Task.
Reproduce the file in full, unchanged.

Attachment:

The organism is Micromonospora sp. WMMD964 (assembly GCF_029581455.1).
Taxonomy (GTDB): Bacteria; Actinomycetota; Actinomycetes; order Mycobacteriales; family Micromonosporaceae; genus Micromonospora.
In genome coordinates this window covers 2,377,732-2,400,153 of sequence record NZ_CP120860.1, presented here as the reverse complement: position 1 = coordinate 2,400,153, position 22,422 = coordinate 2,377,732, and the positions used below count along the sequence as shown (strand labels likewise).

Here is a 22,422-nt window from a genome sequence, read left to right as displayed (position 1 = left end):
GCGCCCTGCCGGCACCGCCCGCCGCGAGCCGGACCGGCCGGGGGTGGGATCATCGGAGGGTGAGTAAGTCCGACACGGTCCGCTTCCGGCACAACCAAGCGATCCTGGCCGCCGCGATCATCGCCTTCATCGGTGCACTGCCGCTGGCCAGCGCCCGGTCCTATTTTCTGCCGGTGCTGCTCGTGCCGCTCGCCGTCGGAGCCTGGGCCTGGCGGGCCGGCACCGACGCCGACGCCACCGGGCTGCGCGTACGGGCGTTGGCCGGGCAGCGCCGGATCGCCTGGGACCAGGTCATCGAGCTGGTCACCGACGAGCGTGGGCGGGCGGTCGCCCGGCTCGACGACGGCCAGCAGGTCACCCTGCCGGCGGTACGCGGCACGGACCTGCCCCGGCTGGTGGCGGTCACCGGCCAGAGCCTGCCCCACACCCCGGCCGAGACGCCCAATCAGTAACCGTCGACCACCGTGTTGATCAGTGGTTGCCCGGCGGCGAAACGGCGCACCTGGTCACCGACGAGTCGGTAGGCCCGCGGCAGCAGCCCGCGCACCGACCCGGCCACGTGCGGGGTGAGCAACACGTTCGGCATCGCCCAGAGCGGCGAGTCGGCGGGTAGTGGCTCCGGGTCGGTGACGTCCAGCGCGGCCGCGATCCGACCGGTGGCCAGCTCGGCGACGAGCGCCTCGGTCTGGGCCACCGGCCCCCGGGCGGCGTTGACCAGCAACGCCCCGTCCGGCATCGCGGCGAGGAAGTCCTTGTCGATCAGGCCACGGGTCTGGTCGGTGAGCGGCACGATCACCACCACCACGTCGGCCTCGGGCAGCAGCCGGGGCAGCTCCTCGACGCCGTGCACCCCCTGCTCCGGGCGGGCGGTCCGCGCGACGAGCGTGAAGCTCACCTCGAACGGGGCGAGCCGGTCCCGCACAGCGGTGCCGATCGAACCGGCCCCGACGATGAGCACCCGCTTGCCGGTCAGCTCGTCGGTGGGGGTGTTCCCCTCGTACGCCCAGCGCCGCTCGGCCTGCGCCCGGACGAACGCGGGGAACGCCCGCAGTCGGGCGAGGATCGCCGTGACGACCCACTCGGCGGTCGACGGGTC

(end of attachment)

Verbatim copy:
The organism is Micromonospora sp. WMMD964 (assembly GCF_029581455.1).
Taxonomy (GTDB): Bacteria; Actinomycetota; Actinomycetes; order Mycobacteriales; family Micromonosporaceae; genus Micromonospora.
In genome coordinates this window covers 2,377,732-2,400,153 of sequence record NZ_CP120860.1, presented here as the reverse complement: position 1 = coordinate 2,400,153, position 22,422 = coordinate 2,377,732, and the positions used below count along the sequence as shown (strand labels likewise).

Here is a 22,422-nt window from a genome sequence, read left to right as displayed (position 1 = left end):
GCGCCCTGCCGGCACCGCCCGCCGCGAGCCGGACCGGCCGGGGGTGGGATCATCGGAGGGTGAGTAAGTCCGACACGGTCCGCTTCCGGCACAACCAAGCGATCCTGGCCGCCGCGATCATCGCCTTCATCGGTGCACTGCCGCTGGCCAGCGCCCGGTCCTATTTTCTGCCGGTGCTGCTCGTGCCGCTCGCCGTCGGAGCCTGGGCCTGGCGGGCCGGCACCGACGCCGACGCCACCGGGCTGCGCGTACGGGCGTTGGCCGGGCAGCGCCGGATCGCCTGGGACCAGGTCATCGAGCTGGTCACCGACGAGCGTGGGCGGGCGGTCGCCCGGCTCGACGACGGCCAGCAGGTCACCCTGCCGGCGGTACGCGGCACGGACCTGCCCCGGCTGGTGGCGGTCACCGGCCAGAGCCTGCCCCACACCCCGGCCGAGACGCCCAATCAGTAACCGTCGACCACCGTGTTGATCAGTGGTTGCCCGGCGGCGAAACGGCGCACCTGGTCACCGACGAGTCGGTAGGCCCGCGGCAGCAGCCCGCGCACCGACCCGGCCACGTGCGGGGTGAGCAACACGTTCGGCATCGCCCAGAGCGGCGAGTCGGCGGGTAGTGGCTCCGGGTCGGTGACGTCCAGCGCGGCCGCGATCCGACCGGTGGCCAGCTCGGCGACGAGCGCCTCGGTCTGGGCCACCGGCCCCCGGGCGGCGTTGACCAGCAACGCCCCGTCCGGCATCGCGGCGAGGAAGTCCTTGTCGATCAGGCCACGGGTCTGGTCGGTGAGCGGCACGATCACCACCACCACGTCGGCCTCGGGCAGCAGCCGGGGCAGCTCCTCGACGCCGTGCACCCCCTGCTCCGGGCGGGCGGTCCGCGCGACGAGCGTGAAGCTCACCTCGAACGGGGCGAGCCGGTCCCGCACAGCGGTGCCGATCGAACCGGCCCCGACGATGAGCACCCGCTTGCCGGTCAGCTCGTCGGTGGGGGTGTTCCCCTCGTACGCCCAGCGCCGCTCGGCCTGCGCCCGGACGAACGCGGGGAACGCCCGCAGTCGGGCGAGGATCGCCGTGACGACCCACTCGGCGGTCGACGGGTC